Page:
Last Updated: Mar 15, 2016
It’s spring of 2016, flowers are starting to bloom, birds are in the air, and thanks to some new-ish guidelines, college financial aid letters should be easier to understand than ever before. WOOHOO! Of course, “easier” doesn’t necessarily mean “easy.” So before you throw a springtime financial aid jubilee, make sure you really understand your financial aid award letters.
Maybe you didn’t hear about it back then, but last July the National Association of Student Financial Aid Administrators (NASFAA) officially adopted a new “code of conduct” for how they write up college financial aid letters. Obviously, if you’re an incoming college freshman, you’ve probably never seen a financial aid letter before, so you have nothing to compare it to. But whether you’re a financial aid newbie or an old pro, you should still know what’s going on with the college financial aid award updates, because they do affect you and understanding—really understanding—these documents is super duper important.
One of the biggest and most meaningful things this new code of conduct calls for is using standardized terms in describing students’ aid. Before, colleges would often use completely different terminology for the exact same things. Now comparing the line items on your financial aid awards from school to school should be easier…in theory. More on that in a second.
The NASFAA code of conduct also says financial aid administrators should spell out the specifics of their overall costs and to clearly identify each type of aid awarded. This is particularly important when it comes to the loans that are often awarded as part of students’ financial aid packages. In the past, many students and families were confused (and rightfully so) by those loans, not realizing that they don’t lessen the overall cost of their education. After all, these loans were listed right alongside scholarships and grants and included in students’ “financial aid” totals, as though they were free money too! These days, those loans should be more clearly marked, making it easier for families to understand the full extent of what they owe—and what they might need to pay back.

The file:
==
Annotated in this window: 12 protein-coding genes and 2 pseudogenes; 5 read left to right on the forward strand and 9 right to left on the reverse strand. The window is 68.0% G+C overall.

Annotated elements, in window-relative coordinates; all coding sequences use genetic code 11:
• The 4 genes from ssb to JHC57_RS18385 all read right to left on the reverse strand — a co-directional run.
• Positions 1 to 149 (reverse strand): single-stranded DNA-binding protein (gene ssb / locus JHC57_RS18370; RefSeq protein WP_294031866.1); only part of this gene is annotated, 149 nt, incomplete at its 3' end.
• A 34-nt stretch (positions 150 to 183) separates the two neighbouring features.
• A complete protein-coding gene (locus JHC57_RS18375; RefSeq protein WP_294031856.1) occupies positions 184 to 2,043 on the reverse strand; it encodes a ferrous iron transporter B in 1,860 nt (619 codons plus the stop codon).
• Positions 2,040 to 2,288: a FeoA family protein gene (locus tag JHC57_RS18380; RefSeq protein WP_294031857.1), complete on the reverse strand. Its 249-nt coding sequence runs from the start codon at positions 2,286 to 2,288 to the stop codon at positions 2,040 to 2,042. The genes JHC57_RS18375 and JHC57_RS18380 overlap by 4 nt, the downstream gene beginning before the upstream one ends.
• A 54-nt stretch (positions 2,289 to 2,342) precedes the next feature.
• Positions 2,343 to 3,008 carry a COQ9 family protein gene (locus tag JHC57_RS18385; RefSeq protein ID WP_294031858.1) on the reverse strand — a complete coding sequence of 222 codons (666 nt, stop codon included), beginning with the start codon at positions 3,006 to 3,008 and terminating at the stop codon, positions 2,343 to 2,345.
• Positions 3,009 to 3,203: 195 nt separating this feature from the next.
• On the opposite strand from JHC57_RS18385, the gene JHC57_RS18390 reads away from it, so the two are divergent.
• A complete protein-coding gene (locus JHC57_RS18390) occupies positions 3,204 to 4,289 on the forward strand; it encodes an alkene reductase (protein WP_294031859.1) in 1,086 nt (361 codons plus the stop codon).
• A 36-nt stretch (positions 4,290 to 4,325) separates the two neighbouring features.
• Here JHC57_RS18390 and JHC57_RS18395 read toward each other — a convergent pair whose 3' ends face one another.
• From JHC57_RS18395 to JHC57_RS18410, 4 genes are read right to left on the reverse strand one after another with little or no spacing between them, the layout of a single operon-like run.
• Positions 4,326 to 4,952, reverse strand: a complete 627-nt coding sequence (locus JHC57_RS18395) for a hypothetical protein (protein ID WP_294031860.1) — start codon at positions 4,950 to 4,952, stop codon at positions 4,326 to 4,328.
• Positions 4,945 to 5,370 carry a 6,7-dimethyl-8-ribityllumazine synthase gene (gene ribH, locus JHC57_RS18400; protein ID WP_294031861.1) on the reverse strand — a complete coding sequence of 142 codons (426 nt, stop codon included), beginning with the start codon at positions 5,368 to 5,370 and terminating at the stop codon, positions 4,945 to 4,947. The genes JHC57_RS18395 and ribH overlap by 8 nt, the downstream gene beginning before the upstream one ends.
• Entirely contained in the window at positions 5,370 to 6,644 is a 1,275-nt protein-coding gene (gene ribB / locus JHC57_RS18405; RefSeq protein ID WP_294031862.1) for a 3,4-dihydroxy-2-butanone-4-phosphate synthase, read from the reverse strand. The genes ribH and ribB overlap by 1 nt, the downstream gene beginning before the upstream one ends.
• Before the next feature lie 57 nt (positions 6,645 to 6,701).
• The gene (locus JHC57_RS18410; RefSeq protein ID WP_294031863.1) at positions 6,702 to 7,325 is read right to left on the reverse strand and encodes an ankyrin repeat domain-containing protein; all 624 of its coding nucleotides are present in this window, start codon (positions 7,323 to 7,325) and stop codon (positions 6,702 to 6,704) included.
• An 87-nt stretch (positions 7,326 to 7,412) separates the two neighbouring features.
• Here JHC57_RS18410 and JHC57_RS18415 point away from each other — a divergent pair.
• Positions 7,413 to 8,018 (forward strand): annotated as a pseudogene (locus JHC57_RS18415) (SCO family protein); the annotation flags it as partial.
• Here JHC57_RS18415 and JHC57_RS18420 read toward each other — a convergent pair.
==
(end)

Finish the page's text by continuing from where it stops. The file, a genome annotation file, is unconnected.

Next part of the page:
For years financial aid award letters have drawn criticism for being too confusing, full of terms that the average student and their family were generally unfamiliar with. Since the code of conduct was put into place last summer, this is the first admission cycle where the new guidelines could be used. And the consensus among financial aid experts is that these changes are a good (and necessary) thing.
Of course, the new code of conduct isn’t perfect, and many of those same experts say it doesn’t go far enough. For example, it doesn’t call for colleges to provide a basic, standardized, comprehensive cost of attendance—which is, at the end of the day, the real number you need to know when making your final college decision and when comparing one school to another. Federal loans, though they may be more clearly marked now, can still be lumped in as financial aid, when, in reality, they do not lower the cost of attendance. And, overall, the “repercussions” of not adhering to the code of conduct are pretty slim (an escalation of complaints and hearings and reprimands…). So you may still encounter some colleges that follow the code more closely than others.